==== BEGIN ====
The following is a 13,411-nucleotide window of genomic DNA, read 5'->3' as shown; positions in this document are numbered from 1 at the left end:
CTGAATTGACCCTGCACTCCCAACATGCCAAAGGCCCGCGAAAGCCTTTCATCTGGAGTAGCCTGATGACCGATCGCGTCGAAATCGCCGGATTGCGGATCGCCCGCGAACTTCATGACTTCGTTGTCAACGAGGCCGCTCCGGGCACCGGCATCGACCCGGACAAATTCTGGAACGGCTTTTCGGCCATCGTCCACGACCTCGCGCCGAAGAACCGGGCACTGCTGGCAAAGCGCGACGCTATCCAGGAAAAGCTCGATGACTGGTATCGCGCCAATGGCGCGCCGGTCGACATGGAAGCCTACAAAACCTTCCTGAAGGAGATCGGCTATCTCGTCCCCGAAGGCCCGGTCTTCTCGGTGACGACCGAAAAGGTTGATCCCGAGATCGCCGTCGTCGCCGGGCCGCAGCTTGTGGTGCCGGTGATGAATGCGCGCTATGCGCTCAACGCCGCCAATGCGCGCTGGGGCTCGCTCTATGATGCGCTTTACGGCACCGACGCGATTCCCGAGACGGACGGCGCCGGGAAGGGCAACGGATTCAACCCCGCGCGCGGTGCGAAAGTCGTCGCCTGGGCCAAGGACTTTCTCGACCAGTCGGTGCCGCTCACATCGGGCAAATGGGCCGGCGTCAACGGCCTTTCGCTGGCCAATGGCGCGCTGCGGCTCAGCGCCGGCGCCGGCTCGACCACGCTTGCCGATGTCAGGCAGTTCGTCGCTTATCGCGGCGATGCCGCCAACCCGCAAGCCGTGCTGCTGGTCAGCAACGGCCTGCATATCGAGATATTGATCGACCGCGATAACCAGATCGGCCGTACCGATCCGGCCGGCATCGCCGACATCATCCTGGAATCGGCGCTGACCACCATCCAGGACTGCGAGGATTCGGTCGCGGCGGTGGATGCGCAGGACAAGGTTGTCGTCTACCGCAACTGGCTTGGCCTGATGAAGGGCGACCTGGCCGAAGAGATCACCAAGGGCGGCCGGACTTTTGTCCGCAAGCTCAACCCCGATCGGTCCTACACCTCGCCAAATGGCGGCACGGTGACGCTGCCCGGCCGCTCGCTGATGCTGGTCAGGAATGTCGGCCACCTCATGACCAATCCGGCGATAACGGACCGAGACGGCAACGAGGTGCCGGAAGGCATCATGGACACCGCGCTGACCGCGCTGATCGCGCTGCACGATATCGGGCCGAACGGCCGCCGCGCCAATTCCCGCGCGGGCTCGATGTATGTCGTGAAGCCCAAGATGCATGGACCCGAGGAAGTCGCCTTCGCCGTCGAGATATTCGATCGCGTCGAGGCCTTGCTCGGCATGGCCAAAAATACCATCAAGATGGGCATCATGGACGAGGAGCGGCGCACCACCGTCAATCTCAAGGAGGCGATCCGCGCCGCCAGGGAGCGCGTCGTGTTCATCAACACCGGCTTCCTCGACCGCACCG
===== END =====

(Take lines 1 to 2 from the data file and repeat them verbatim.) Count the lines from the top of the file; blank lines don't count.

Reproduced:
The following is a 13,411-nucleotide window of genomic DNA, read 5'->3' as shown; positions in this document are numbered from 1 at the left end:
CTGAATTGACCCTGCACTCCCAACATGCCAAAGGCCCGCGAAAGCCTTTCATCTGGAGTAGCCTGATGACCGATCGCGTCGAAATCGCCGGATTGCGGATCGCCCGCGAACTTCATGACTTCGTTGTCAACGAGGCCGCTCCGGGCACCGGCATCGACCCGGACAAATTCTGGAACGGCTTTTCGGCCATCGTCCACGACCTCGCGCCGAAGAACCGGGCACTGCTGGCAAAGCGCGACGCTATCCAGGAAAAGCTCGATGACTGGTATCGCGCCAATGGCGCGCCGGTCGACATGGAAGCCTACAAAACCTTCCTGAAGGAGATCGGCTATCTCGTCCCCGAAGGCCCGGTCTTCTCGGTGACGACCGAAAAGGTTGATCCCGAGATCGCCGTCGTCGCCGGGCCGCAGCTTGTGGTGCCGGTGATGAATGCGCGCTATGCGCTCAACGCCGCCAATGCGCGCTGGGGCTCGCTCTATGATGCGCTTTACGGCACCGACGCGATTCCCGAGACGGACGGCGCCGGGAAGGGCAACGGATTCAACCCCGCGCGCGGTGCGAAAGTCGTCGCCTGGGCCAAGGACTTTCTCGACCAGTCGGTGCCGCTCACATCGGGCAAATGGGCCGGCGTCAACGGCCTTTCGCTGGCCAATGGCGCGCTGCGGCTCAGCGCCGGCGCCGGCTCGACCACGCTTGCCGATGTCAGGCAGTTCGTCGCTTATCGCGGCGATGCCGCCAACCCGCAAGCCGTGCTGCTGGTCAGCAACGGCCTGCATATCGAGATATTGATCGACCGCGATAACCAGATCGGCCGTACCGATCCGGCCGGCATCGCCGACATCATCCTGGAATCGGCGCTGACCACCATCCAGGACTGCGAGGATTCGGTCGCGGCGGTGGATGCGCAGGACAAGGTTGTCGTCTACCGCAACTGGCTTGGCCTGATGAAGGGCGACCTGGCCGAAGAGATCACCAAGGGCGGCCGGACTTTTGTCCGCAAGCTCAACCCCGATCGGTCCTACACCTCGCCAAATGGCGGCACGGTGACGCTGCCCGGCCGCTCGCTGATGCTGGTCAGGAATGTCGGCCACCTCATGACCAATCCGGCGATAACGGACCGAGACGGCAACGAGGTGCCGGAAGGCATCATGGACACCGCGCTGACCGCGCTGATCGCGCTGCACGATATCGGGCCGAACGGCCGCCGCGCCAATTCCCGCGCGGGCTCGATGTATGTCGTGAAGCCCAAGATGCATGGACCCGAGGAAGTCGCCTTCGCCGTCGAGATATTCGATCGCGTCGAGGCCTTGCTCGGCATGGCCAAAAATACCATCAAGATGGGCATCATGGACGAGGAGCGGCGCACCACCGTCAATCTCAAGGAGGCGATCCGCGCCGCCAGGGAGCGCGTCGTGTTCATCAACACCGGCTTCCTCGACCGCACCG